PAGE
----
I missed this when it first aired; to be honest, I just wasn’t anticipating that there could possibly be anything worth watching at 9pm on Sunday nights on ITV after X-Factor – least of all a period drama!
But then everyone told me it was wonderful, I caught a random episode and the dvd box set promptly went on my Christmas list. I polished off the seven episodes in just a couple of evenings and I am absolutely delighted to report that my prejudice against ITV was sadly misplaced.
Downton Abbey was one of those really lovely television experiences, one that leaves you not just entertained, but really happy to have seen it. There’s a lot of stuff I watch that’s disposable, I enjoy it while I watch it, but wouldn’t rave about it, or send others out to watch it. Downton stands out from the disposable crowd and I’m a complete (if late) champion. It’s the kind of show that makes me willing to try other things that ITV does and that’s saying something – I think the last thing I watched on the channel was Primeval five years ago.
Julian Fellowes is a good name to have attached to this kind of drama – it’s not exactly a stretch to see a television series about the lords, ladies, butlers and maids in a stately home. Both have an abundance of characters, in Downton’s case eight above stairs and a dozen or so below, with some colourful histories and personality. Dame Maggie Smith is the most obvious link, playing a gloriously horrid character in both.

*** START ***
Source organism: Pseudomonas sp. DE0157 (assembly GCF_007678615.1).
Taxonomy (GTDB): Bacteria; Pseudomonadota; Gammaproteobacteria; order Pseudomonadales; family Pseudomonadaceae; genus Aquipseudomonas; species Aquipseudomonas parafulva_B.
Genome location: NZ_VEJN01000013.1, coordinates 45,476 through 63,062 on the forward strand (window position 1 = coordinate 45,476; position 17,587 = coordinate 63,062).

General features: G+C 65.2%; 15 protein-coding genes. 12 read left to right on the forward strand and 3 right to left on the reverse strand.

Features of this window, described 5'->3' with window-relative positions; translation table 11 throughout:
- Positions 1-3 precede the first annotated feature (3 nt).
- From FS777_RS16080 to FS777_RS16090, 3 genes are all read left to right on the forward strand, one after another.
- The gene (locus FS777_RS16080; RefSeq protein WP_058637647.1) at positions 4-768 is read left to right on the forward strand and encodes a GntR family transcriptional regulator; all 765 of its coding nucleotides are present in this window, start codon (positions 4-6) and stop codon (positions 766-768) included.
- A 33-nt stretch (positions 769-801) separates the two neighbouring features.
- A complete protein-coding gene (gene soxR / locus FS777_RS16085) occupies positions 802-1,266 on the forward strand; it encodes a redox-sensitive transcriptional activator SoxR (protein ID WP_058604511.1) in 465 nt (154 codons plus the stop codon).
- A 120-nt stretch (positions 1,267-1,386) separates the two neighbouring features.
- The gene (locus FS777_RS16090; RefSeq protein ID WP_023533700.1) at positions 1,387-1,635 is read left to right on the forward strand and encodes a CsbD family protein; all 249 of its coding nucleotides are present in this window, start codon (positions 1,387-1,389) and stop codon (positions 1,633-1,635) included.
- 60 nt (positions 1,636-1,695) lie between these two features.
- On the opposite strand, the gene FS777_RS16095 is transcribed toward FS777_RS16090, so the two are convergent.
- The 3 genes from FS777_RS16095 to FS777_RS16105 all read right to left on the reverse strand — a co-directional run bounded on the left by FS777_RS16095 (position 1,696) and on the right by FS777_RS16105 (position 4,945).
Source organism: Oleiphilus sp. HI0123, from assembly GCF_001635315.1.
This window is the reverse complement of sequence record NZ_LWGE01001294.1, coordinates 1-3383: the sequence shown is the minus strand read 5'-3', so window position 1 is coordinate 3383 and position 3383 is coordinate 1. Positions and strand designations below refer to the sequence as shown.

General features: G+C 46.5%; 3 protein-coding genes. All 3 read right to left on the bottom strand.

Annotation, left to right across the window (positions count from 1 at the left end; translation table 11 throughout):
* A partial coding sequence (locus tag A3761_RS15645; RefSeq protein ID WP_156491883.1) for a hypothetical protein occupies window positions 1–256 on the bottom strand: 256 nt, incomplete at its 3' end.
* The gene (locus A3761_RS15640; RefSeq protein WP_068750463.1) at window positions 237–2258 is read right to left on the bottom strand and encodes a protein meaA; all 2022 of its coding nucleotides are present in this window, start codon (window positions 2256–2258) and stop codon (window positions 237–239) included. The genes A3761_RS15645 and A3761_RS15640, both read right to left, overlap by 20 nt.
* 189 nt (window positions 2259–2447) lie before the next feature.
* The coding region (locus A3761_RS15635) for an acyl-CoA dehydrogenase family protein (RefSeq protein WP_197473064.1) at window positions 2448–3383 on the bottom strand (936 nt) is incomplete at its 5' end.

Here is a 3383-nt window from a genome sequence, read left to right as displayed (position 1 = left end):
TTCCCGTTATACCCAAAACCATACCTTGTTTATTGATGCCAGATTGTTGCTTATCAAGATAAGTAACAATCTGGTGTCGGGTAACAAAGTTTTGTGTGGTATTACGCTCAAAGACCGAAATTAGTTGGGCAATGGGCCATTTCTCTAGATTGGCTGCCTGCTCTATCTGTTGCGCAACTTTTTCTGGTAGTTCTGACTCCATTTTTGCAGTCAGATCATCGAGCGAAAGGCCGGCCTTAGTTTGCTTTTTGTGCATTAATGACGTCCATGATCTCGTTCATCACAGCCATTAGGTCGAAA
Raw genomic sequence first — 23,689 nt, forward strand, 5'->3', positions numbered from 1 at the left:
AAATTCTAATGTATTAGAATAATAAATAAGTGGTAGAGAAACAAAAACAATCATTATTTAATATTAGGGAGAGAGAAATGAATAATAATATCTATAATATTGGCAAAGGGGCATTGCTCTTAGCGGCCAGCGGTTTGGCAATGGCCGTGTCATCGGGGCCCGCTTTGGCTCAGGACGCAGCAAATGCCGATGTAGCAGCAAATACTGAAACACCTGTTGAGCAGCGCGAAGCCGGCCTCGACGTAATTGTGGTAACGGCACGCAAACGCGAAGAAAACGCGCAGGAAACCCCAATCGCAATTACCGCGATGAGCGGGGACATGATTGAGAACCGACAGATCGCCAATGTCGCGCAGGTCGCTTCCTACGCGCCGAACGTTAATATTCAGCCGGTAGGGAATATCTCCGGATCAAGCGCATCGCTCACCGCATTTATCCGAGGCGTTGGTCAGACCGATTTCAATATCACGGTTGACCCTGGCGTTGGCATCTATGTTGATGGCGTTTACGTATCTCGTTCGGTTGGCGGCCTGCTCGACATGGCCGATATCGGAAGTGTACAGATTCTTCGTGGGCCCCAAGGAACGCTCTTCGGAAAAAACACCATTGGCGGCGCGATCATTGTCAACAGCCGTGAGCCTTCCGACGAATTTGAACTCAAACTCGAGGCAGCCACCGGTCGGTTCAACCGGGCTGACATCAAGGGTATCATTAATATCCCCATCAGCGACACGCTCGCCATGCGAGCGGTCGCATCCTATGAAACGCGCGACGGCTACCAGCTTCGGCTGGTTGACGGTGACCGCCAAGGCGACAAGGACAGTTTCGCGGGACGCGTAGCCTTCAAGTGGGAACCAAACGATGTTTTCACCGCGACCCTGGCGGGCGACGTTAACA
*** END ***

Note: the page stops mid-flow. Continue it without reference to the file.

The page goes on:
Where Downton Abbey differs most from Gosford park however is in the focus. Gosford Park was an extremely tightly focussed murder mystery, cramming dozens of little stories and relationships into just a couple of days at a weekend house party, all in just a couple of hours of film. Downton Abbey is more sprawling, spanning several years and accelerating through not only world events, but the development of relationships. I’m very glad I watched all the episodes together, while episodes do have individual plots, they all blur happily together into a completely immersive experience.
Unlike everyone who watched this as it aired, I saw this AFTER I’d seen the BBC’s Christmas showing of the new Upstairs Downstairs which didn’t invoke anywhere near the same response. Upstairs Downstairs felt more of a drama, with intensity and angst. While Downton did have its fair share of drama, it was handled a lot more lightly, with a lot more humour and grace about the whole thing. It had me laughing out loud, rewinding the DVD to replay beautiful little moments more than once. It’s a show that I want to share, want to discuss the character motivations and repeat funny lines. I cannot wait for season two later this year and will happily lend the dvd to anyone that wants it so they can join my obsession.
Downton Abbey – Series 1 [DVD]  – 16 quid at time of writing.
2 thoughts on “Downton Abbey: Season 1”
Lovely little review. Though I didn’t hear about it on iTV (I’m across the pond), I was similarly charmed. It is the type of show that warms you during and after (or slightly distresses you when things go wrong, hehe).
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